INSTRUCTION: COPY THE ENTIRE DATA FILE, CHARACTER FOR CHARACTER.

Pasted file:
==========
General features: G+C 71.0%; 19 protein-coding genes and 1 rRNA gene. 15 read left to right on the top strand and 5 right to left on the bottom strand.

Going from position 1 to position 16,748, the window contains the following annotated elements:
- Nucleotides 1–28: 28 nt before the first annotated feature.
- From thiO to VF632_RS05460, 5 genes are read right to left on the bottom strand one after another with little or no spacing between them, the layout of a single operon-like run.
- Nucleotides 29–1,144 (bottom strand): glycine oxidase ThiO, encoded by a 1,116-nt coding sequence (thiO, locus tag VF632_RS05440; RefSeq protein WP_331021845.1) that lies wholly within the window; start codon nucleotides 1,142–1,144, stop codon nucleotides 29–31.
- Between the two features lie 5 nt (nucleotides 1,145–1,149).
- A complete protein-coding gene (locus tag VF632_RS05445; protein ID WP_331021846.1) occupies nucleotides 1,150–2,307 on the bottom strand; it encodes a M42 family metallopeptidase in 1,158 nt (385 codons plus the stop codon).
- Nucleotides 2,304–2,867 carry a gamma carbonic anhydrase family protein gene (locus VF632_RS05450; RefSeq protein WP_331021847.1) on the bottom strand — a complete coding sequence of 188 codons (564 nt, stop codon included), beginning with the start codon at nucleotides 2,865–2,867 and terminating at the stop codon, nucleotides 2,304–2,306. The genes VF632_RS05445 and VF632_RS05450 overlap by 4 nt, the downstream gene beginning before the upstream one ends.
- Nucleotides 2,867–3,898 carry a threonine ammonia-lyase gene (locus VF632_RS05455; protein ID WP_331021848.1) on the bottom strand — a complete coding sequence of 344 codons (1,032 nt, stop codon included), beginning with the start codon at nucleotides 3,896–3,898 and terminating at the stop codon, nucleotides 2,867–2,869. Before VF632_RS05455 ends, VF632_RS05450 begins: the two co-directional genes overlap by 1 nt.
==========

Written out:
General features: G+C 71.0%; 19 protein-coding genes and 1 rRNA gene. 15 read left to right on the top strand and 5 right to left on the bottom strand.

Going from position 1 to position 16,748, the window contains the following annotated elements:
- Nucleotides 1–28: 28 nt before the first annotated feature.
- From thiO to VF632_RS05460, 5 genes are read right to left on the bottom strand one after another with little or no spacing between them, the layout of a single operon-like run.
- Nucleotides 29–1,144 (bottom strand): glycine oxidase ThiO, encoded by a 1,116-nt coding sequence (thiO, locus tag VF632_RS05440; RefSeq protein WP_331021845.1) that lies wholly within the window; start codon nucleotides 1,142–1,144, stop codon nucleotides 29–31.
- Between the two features lie 5 nt (nucleotides 1,145–1,149).
- A complete protein-coding gene (locus tag VF632_RS05445; protein ID WP_331021846.1) occupies nucleotides 1,150–2,307 on the bottom strand; it encodes a M42 family metallopeptidase in 1,158 nt (385 codons plus the stop codon).
- Nucleotides 2,304–2,867 carry a gamma carbonic anhydrase family protein gene (locus VF632_RS05450; RefSeq protein WP_331021847.1) on the bottom strand — a complete coding sequence of 188 codons (564 nt, stop codon included), beginning with the start codon at nucleotides 2,865–2,867 and terminating at the stop codon, nucleotides 2,304–2,306. The genes VF632_RS05445 and VF632_RS05450 overlap by 4 nt, the downstream gene beginning before the upstream one ends.
- Nucleotides 2,867–3,898 carry a threonine ammonia-lyase gene (locus VF632_RS05455; protein ID WP_331021848.1) on the bottom strand — a complete coding sequence of 344 codons (1,032 nt, stop codon included), beginning with the start codon at nucleotides 3,896–3,898 and terminating at the stop codon, nucleotides 2,867–2,869. Before VF632_RS05455 ends, VF632_RS05450 begins: the two co-directional genes overlap by 1 nt.